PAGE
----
In 1966 our Pennsylvania Supreme Court handed down its decision Commonwealth ex rel. Ulmer v. Rundle, 421 Pa. 40 (1966), in which it allowed relief on a habeas corpus petition to a petitioner then serving a sentence the commencement of which had been postponed until the alleged invalid prior sentence had been completed. Petitioner there claimed the prior sentence to be invalid because he was not represented by counsel during the proceedings and, therefore, his sentence on the subsequent offense should be calculated as of the date of imposition thereof and not as of the date he finished serving the first sentence. Our Supreme Court agreed, saying: "Ulmer is legally entitled to seek
[ 216 Pa. Super. Page 30]
relief from imprisonment beyond the correct expiration date of the lawful sentences imposed, and habeas corpus is the only available remedy to obtain it."
In Commonwealth ex rel. Ackerman v. Russell, 209 Pa. Superior Ct. 467 (1967), petitioner at the time of his filing of a petition under the Post Conviction Hearing Act was serving a sentence imposed subsequently to that which he contended was invalid. This court did not find any waiver arising from petitioner's failure to raise the issues in previous proceedings filed by him, and we held that the Ulmer decision impliedly overruled the longstanding rule that a sentence which has expired cannot be attacked.
We would limit the effect of the Ulmer and Ackerman decisions to the fact situation present in both, that is, where there is a subsequent sentence imposed while the invalid sentence is being served and petitioner wishes credit toward the subsequent sentence for the time served on the invalid sentence. It is our opinion that the Ulmer and Ackerman decisions do not apply to this case before us in which there is a hiatus between the executed alleged invalid sentence and the imposition of the subsequent sentence. As already reasoned by this court in Commonwealth v. Garner, supra, at some point a judgment should become final -- litigation must eventually come to an end.
Dissenting Opinion by Hoffman, J.:
I vigorously dissent from the majority's attempt to revive Commonwealth v. Garner, 204 Pa. Superior Ct. 227, 203 A.2d 333 (1964), and its denial of a remedy to appellant.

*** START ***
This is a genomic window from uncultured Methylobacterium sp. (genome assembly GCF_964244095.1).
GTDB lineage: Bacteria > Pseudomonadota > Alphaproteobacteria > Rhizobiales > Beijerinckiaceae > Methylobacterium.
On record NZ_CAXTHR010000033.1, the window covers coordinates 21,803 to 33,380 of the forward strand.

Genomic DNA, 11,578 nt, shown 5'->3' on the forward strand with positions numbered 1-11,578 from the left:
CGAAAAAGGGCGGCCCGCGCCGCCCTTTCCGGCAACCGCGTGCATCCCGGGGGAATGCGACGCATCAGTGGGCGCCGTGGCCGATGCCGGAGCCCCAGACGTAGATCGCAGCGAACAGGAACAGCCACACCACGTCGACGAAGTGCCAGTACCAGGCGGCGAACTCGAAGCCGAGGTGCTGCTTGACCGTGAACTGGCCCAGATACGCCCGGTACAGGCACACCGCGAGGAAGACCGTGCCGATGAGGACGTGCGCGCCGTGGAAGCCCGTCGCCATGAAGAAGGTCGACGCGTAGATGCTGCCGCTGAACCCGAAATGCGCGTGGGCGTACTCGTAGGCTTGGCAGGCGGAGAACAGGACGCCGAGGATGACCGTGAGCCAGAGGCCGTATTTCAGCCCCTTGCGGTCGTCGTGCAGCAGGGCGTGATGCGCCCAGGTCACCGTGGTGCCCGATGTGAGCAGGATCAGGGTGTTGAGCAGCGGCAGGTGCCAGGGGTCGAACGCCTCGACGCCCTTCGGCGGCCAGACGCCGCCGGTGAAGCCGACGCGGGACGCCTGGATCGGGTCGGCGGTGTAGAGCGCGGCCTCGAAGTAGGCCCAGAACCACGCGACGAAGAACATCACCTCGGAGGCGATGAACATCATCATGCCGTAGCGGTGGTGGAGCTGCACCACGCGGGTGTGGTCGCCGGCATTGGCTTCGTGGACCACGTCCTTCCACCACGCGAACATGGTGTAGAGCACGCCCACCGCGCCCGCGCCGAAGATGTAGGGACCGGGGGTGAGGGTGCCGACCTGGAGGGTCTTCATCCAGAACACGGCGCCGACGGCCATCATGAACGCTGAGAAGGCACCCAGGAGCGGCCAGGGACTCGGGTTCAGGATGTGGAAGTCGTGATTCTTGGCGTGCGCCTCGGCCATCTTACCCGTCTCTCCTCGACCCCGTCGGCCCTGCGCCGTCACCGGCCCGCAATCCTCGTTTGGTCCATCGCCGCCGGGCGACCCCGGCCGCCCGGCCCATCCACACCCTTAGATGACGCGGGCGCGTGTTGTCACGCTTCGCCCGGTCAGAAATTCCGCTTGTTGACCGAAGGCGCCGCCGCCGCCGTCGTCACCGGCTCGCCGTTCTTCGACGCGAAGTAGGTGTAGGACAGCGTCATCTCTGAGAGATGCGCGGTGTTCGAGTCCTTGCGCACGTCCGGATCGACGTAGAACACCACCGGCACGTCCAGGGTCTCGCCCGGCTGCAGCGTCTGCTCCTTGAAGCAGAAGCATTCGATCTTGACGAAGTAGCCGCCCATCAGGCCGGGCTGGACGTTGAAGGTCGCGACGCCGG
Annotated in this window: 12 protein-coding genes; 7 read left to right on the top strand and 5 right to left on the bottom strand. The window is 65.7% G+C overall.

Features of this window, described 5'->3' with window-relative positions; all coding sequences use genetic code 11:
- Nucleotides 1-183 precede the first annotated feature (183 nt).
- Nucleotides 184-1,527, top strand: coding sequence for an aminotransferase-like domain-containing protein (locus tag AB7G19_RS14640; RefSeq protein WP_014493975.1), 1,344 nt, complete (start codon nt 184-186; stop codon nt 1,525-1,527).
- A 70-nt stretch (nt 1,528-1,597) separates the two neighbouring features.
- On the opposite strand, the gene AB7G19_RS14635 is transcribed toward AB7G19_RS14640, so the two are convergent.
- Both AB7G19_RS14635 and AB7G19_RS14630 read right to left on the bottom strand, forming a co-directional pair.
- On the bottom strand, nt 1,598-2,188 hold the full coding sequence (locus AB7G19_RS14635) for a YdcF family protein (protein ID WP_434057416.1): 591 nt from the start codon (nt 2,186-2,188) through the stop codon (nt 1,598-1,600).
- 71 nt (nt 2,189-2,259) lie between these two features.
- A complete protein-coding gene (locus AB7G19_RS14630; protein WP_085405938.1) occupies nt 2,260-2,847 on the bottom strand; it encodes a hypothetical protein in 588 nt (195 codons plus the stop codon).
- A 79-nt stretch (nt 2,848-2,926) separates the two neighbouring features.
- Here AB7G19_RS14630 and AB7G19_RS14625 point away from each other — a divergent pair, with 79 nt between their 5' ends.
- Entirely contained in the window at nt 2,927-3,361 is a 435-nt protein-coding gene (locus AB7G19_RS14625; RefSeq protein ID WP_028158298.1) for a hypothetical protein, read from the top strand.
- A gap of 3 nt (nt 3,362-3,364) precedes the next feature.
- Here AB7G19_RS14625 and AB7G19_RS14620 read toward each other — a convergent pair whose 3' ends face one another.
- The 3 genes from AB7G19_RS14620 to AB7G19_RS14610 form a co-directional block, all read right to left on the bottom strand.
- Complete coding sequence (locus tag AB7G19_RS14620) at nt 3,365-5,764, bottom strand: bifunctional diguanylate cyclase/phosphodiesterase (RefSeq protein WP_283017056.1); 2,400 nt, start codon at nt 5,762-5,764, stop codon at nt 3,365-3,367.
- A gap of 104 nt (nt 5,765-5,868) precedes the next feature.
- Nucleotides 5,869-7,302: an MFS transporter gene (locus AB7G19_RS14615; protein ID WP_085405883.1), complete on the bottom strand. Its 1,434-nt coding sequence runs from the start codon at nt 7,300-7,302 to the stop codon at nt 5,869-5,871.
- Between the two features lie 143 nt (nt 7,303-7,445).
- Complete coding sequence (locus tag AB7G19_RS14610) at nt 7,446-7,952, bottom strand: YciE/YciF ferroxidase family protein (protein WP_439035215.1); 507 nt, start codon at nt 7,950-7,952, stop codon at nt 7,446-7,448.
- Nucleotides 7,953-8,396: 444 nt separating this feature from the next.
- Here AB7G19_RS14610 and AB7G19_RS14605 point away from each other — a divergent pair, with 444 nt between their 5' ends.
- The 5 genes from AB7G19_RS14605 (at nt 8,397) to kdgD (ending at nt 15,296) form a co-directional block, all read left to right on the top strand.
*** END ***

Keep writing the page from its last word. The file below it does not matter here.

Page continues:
[ 216 Pa. Super. Page 31]
Garner held that a defendant could not attack a sentence which affected a sentence he was serving if the former sentence had been served. That rationale was rejected by the Supreme Court in Commonwealth Page 31} ex rel. Ulmer v. Rundle, 421 Pa. 40, 218 A.2d 233 (1966), and by this Court in Commonwealth ex rel. Ackerman v. Russell, 209 Pa. Superior Ct. 467, 228 A.2d 208 (1967).
We stated specifically in Ackerman : "Prior to Ulmer it was held by us that a sentence which had expired might not be attacked. Commonwealth v. Garner, [supra; citations omitted]. However, . . . we find in Ulmer a contrary ruling which impliedly overrules Garner . . . [citation omitted]. Therefore, the argument of expiration of sentence no longer prevents an attack on the sentences which have expired." Id. at 472. I joined in Ackerman because it overruled Garner.
I would apply Ulmer and Ackerman to the instant case, even though appellant is not incarcerated under a second sentence as yet. See Post Conviction Hearing Act, Act of January 25, 1966, P. L. (1965) 1580, § 3, 19 P.S. § 1180-3. The Act was designed to provide a uniform procedure for determining if convictions were obtained and sentences imposed without due process of law. Id. § 2, 19 P.S. § 1180-2. The procedure was to "encompass all common law and statutory procedures for the same purpose that exist when this statute takes effect, including habeas corpus and coram nobis." Ibid. Accordingly, I would construe the Act to grant a uniform procedure for petitioners who would have relief at common law or under the statutes.